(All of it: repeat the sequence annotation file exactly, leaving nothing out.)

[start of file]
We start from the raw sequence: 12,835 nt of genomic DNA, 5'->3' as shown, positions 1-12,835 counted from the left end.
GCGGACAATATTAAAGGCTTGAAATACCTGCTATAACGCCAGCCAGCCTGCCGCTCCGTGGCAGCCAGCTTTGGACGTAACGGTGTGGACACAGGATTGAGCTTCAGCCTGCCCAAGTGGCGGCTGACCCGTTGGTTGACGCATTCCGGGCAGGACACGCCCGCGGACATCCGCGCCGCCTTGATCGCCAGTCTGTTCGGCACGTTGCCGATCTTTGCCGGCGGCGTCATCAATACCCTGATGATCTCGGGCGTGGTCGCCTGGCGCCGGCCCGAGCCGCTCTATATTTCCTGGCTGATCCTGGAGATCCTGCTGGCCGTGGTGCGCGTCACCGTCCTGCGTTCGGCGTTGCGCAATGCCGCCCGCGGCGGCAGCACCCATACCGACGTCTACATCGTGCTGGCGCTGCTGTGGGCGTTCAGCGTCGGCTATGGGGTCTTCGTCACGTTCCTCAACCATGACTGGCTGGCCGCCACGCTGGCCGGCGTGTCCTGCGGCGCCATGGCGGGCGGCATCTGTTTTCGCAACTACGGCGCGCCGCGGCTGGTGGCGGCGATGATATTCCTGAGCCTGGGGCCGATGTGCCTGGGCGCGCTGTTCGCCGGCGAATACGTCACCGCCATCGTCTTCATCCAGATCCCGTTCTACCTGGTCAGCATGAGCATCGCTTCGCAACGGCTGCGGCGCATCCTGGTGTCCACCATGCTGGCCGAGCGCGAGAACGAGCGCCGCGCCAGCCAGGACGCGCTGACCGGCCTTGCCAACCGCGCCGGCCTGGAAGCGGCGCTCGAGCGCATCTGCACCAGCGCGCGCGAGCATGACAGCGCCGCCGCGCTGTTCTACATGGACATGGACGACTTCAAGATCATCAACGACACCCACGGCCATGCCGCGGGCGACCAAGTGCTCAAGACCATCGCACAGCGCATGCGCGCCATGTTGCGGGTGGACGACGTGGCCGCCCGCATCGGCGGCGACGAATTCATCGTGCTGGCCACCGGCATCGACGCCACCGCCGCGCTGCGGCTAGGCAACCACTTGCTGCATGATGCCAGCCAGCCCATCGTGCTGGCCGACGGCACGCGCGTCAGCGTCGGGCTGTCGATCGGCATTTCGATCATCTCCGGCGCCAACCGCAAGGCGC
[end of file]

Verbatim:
We start from the raw sequence: 12,835 nt of genomic DNA, 5'->3' as shown, positions 1-12,835 counted from the left end.
GCGGACAATATTAAAGGCTTGAAATACCTGCTATAACGCCAGCCAGCCTGCCGCTCCGTGGCAGCCAGCTTTGGACGTAACGGTGTGGACACAGGATTGAGCTTCAGCCTGCCCAAGTGGCGGCTGACCCGTTGGTTGACGCATTCCGGGCAGGACACGCCCGCGGACATCCGCGCCGCCTTGATCGCCAGTCTGTTCGGCACGTTGCCGATCTTTGCCGGCGGCGTCATCAATACCCTGATGATCTCGGGCGTGGTCGCCTGGCGCCGGCCCGAGCCGCTCTATATTTCCTGGCTGATCCTGGAGATCCTGCTGGCCGTGGTGCGCGTCACCGTCCTGCGTTCGGCGTTGCGCAATGCCGCCCGCGGCGGCAGCACCCATACCGACGTCTACATCGTGCTGGCGCTGCTGTGGGCGTTCAGCGTCGGCTATGGGGTCTTCGTCACGTTCCTCAACCATGACTGGCTGGCCGCCACGCTGGCCGGCGTGTCCTGCGGCGCCATGGCGGGCGGCATCTGTTTTCGCAACTACGGCGCGCCGCGGCTGGTGGCGGCGATGATATTCCTGAGCCTGGGGCCGATGTGCCTGGGCGCGCTGTTCGCCGGCGAATACGTCACCGCCATCGTCTTCATCCAGATCCCGTTCTACCTGGTCAGCATGAGCATCGCTTCGCAACGGCTGCGGCGCATCCTGGTGTCCACCATGCTGGCCGAGCGCGAGAACGAGCGCCGCGCCAGCCAGGACGCGCTGACCGGCCTTGCCAACCGCGCCGGCCTGGAAGCGGCGCTCGAGCGCATCTGCACCAGCGCGCGCGAGCATGACAGCGCCGCCGCGCTGTTCTACATGGACATGGACGACTTCAAGATCATCAACGACACCCACGGCCATGCCGCGGGCGACCAAGTGCTCAAGACCATCGCACAGCGCATGCGCGCCATGTTGCGGGTGGACGACGTGGCCGCCCGCATCGGCGGCGACGAATTCATCGTGCTGGCCACCGGCATCGACGCCACCGCCGCGCTGCGGCTAGGCAACCACTTGCTGCATGATGCCAGCCAGCCCATCGTGCTGGCCGACGGCACGCGCGTCAGCGTCGGGCTGTCGATCGGCATTTCGATCATCTCCGGCGCCAACCGCAAGGCGC